TTA Repair Complications

Biz, Owner: Larry B.

For both humans and animals alike, any surgical procedure carries a risk of complications. You dog should have a full evaluation done, complete with blood work and other baseline testing, prior to surgery to help minimize any risks. Pre-surgical testing can often diminish the risk of death from anesthesia and other preventable complications related to your canine’s health. Overall, complications with cruciate surgery occur in approximately 5 to 10% of patients. Complications can range from mild and easily resolved, to more severe complications requiring additional surgery, expense and disability. While uncommon, complications do arise during and after tibial tuberosity advancement (TTA) repair procedures, and you should have a discussion with your veterinarian regarding ways to minimize and avoid these risks.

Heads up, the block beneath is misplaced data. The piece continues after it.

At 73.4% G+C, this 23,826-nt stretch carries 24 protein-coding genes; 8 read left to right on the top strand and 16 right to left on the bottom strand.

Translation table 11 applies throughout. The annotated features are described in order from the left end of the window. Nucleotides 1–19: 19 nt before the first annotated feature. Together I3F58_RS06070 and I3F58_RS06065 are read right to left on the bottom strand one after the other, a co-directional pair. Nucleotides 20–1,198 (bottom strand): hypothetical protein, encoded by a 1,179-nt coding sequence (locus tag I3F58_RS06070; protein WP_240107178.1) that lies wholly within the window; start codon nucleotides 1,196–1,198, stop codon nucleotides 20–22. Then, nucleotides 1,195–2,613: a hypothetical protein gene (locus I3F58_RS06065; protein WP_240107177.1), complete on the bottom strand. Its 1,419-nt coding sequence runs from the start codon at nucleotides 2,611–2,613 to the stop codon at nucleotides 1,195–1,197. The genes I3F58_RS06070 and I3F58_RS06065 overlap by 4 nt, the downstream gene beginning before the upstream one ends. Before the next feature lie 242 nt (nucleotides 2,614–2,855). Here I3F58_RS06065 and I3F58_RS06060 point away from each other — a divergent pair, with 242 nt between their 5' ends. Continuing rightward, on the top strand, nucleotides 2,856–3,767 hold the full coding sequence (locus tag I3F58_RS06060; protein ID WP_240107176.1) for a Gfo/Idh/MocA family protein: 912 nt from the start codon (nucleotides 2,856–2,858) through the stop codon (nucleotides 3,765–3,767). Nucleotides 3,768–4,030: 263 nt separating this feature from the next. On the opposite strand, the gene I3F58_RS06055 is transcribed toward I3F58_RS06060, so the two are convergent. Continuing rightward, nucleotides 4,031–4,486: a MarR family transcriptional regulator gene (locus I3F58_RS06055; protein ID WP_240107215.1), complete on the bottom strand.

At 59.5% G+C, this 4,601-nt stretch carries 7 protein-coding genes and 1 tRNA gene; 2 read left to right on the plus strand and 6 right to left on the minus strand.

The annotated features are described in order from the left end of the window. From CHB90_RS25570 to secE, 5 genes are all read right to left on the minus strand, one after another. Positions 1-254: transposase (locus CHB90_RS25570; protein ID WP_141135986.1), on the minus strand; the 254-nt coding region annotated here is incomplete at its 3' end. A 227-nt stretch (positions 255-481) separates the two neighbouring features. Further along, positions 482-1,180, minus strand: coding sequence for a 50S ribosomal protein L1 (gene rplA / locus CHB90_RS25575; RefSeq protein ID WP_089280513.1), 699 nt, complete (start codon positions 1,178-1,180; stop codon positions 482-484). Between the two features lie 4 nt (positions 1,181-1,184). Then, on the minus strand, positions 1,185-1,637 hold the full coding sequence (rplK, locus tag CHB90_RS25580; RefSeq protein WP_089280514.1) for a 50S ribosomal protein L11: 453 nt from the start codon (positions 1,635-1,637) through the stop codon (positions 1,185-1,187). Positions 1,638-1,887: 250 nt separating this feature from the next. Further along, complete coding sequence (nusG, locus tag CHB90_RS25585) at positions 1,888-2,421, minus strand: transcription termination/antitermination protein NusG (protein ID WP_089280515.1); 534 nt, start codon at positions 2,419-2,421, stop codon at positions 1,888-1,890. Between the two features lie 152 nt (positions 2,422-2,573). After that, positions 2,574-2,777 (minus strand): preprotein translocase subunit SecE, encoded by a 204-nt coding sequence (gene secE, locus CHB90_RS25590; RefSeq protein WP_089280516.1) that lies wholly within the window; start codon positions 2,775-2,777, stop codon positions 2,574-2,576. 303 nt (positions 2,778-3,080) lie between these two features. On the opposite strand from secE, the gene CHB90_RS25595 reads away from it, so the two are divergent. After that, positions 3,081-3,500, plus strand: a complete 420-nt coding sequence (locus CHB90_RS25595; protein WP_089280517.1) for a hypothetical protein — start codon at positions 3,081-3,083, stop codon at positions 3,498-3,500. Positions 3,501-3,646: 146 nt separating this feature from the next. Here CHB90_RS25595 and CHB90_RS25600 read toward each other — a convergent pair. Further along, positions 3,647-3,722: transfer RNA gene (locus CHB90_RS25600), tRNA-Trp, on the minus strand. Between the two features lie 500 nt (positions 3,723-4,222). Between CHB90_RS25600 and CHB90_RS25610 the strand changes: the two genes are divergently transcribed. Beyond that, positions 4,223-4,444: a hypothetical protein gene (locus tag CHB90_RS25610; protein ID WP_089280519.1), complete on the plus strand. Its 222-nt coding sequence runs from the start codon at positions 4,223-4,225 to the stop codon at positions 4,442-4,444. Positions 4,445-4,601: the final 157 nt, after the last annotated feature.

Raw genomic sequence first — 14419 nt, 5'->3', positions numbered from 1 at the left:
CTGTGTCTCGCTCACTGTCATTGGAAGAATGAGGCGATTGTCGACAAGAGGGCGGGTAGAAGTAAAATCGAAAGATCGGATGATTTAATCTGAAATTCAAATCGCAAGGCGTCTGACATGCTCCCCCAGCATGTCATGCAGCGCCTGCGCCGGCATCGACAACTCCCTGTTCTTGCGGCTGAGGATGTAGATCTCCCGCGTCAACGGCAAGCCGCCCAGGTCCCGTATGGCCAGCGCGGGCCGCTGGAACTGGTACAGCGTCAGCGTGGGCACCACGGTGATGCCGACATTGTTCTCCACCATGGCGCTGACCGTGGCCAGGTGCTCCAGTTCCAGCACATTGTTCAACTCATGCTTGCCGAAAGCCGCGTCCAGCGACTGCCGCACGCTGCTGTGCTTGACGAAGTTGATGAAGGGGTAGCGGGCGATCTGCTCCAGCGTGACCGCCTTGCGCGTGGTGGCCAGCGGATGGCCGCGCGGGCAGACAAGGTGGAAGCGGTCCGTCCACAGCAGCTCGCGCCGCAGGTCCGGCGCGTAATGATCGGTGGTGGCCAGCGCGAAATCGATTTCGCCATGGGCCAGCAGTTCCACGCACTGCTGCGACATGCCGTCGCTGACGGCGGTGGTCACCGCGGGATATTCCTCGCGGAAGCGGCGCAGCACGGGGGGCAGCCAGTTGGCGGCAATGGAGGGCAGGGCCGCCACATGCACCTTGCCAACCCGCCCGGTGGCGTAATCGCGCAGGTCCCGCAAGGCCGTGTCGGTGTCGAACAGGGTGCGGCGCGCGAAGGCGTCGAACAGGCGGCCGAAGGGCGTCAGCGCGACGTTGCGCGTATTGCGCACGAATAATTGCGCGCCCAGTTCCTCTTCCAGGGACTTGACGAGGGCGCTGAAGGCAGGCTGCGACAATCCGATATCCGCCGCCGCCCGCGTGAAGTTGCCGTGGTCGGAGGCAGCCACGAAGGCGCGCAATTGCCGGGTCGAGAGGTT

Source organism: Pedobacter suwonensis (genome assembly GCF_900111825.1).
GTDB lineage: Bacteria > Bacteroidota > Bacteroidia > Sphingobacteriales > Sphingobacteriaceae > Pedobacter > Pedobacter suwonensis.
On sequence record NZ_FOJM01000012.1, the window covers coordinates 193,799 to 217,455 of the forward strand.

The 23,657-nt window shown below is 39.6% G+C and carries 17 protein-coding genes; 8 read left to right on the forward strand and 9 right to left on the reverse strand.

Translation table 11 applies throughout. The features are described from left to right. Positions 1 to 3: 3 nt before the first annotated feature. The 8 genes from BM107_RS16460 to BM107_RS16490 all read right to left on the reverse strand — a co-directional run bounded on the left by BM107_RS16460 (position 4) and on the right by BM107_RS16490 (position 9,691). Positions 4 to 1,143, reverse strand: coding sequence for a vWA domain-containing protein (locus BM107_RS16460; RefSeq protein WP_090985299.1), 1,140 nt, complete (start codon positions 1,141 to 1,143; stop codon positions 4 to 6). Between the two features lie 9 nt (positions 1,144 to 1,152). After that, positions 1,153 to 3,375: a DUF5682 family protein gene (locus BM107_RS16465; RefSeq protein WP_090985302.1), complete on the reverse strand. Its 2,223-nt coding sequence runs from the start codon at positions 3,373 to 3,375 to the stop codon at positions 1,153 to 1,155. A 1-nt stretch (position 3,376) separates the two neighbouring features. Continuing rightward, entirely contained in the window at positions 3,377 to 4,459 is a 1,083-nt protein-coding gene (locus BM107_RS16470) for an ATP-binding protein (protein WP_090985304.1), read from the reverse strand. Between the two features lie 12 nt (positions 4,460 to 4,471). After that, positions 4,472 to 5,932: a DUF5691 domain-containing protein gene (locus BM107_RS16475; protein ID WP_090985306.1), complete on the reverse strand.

Complications and risks associated with tibial tuberosity advancement surgery:

  • Swelling around incision site – happens in about half of all dogs
  • Dirrhea, nausea or loss of appetite during post operative recovery
  • Incisional dehiscence – spontaneous separation of the incision site
  • Severed long digital extensor tendon
  • Tibial crest failure – this most often requires re-operation as the stability of the implant is compromised
  • Patellar luxations – dislocation of the knee cap; this can range from moderate to severe
  • Implant rejection and/or infection
  • Meniscal pain and post-op tearing of the meniscus

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